2024 Legislative Wrap-Up

by | Mar 13, 2024 | Featured Articles, Legislative, News

The 2024 session of the WV Legislature has now come to a close. Here is a brief summary of the two bills we watched closely :

HB 4945

Going into this year’s session, CHEWV’s top priority was to maintain a separate legal category for private homeschooling as needed changes and updates were made to the Hope Scholarship program.  We worked for several months prior to the session educating legislators about the necessity and benefits of keeping privately-funded homeschooling in its own category. We are most grateful to the legislators who heard our concerns and crafted legislation that helped to maintain privately-funded homeschooling as a safety net for all families. HB 4595 made its way through the legislature with little fanfare and passed on the day prior to the end of the session.

HB 5108

Introduced by Delegate Kathie Crouse, HB 5108 would have removed the requirements for privately-funded homeschoolers to submit academic assessment results to the counties. Delegate Fluharty introduced an amendment that would have inserted a “Raylee’s Law” type of provision into the homeschool law. This stirred up a passionate floor debate, and it was uncertain whether the amendment would be voted up or down. Delegate Steele, a long time supporter of homeschooling families, attempted to work with Delegate Fluharty on a compromise that would narrow the scope of the amendment. With only short notice from the time the revised amendment language was made public until the day it would be voted on by the House, CHEWV and HSLDA issued an alert about the amendment, maintaining that the language was still too broad and could cause unjust problems for homeschool families.  After homeschoolers expressed their concerns, Delegate Kirby introduced an additional amendment to HB 5108 which made clear that the new requirements would only apply to those leaving public school, not to existing homeschool families. This amendment to the amendment passed. HB 5108 was then unanimously approved by the House.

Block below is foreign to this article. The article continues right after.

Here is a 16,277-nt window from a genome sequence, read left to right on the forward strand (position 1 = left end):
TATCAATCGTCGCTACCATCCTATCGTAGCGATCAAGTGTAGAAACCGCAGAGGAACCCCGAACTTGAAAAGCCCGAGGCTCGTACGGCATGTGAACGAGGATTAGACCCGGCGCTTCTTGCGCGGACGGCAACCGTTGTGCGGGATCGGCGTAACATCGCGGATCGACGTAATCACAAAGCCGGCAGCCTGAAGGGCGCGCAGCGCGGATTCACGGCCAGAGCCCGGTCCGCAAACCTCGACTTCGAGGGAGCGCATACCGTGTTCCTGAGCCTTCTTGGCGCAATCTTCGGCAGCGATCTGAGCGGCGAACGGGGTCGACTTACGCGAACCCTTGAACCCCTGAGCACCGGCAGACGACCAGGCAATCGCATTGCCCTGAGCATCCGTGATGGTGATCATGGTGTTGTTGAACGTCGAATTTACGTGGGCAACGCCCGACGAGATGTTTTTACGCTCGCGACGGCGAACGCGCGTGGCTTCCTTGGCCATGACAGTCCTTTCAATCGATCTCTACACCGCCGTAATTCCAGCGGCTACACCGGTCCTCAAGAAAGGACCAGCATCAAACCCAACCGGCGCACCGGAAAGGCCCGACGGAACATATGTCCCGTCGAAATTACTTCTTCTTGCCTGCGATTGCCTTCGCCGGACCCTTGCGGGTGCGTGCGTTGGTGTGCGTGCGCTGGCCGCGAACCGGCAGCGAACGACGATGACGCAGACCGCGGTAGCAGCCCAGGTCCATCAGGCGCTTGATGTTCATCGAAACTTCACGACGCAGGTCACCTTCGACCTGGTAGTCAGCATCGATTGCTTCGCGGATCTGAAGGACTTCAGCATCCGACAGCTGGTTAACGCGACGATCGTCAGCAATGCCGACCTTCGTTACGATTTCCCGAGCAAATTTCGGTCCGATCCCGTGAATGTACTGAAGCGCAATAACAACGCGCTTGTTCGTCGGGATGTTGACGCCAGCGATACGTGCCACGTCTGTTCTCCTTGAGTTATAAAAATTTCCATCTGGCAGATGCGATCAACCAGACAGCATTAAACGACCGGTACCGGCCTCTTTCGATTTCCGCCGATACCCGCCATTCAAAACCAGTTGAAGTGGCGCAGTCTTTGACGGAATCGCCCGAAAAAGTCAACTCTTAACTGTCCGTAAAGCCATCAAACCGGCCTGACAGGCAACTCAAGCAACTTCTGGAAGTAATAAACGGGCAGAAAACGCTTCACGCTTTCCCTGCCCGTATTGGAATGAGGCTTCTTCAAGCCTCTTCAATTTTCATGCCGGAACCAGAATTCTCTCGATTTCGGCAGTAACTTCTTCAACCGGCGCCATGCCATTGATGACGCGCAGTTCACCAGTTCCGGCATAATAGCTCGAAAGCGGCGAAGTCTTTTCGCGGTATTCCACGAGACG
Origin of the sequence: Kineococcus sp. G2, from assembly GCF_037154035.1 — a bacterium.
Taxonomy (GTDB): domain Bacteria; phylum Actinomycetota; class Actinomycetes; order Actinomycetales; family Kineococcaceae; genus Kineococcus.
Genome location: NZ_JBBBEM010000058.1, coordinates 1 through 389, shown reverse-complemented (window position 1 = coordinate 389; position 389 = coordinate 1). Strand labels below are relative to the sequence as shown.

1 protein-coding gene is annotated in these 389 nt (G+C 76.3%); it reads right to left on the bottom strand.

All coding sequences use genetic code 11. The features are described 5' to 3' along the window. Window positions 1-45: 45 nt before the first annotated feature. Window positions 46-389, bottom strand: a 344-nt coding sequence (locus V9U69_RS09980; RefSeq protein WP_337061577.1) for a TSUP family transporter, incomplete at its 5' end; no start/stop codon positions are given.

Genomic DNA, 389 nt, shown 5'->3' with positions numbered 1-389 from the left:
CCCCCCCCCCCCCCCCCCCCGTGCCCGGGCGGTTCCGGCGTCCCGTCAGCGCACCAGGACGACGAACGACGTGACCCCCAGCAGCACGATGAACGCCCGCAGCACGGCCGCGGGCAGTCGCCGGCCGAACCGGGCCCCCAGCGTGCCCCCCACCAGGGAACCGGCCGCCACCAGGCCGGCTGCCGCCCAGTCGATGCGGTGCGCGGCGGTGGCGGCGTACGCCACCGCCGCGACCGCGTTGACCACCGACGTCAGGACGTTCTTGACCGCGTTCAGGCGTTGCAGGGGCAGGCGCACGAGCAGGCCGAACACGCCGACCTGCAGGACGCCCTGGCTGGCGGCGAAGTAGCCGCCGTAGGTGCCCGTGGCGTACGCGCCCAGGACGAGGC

The bill was sent to the Senate; in the waning days of the session, however, it was never brought to the floor for a vote.

The passage of the Fluharty amendment by the House of Delegates this year is a cautionary milestone, even though the bill wasn’t passed by the Senate and will not become law this year. It indicates the likelihood that a Raylee’s Law bill or amendment will be introduced next year and pass the House again. In the interim, CHEWV will be working to promote solutions that make a positive difference for rare cases like Raylee’s, while continuing to protect the basic constitutional rights of all homeschoolers.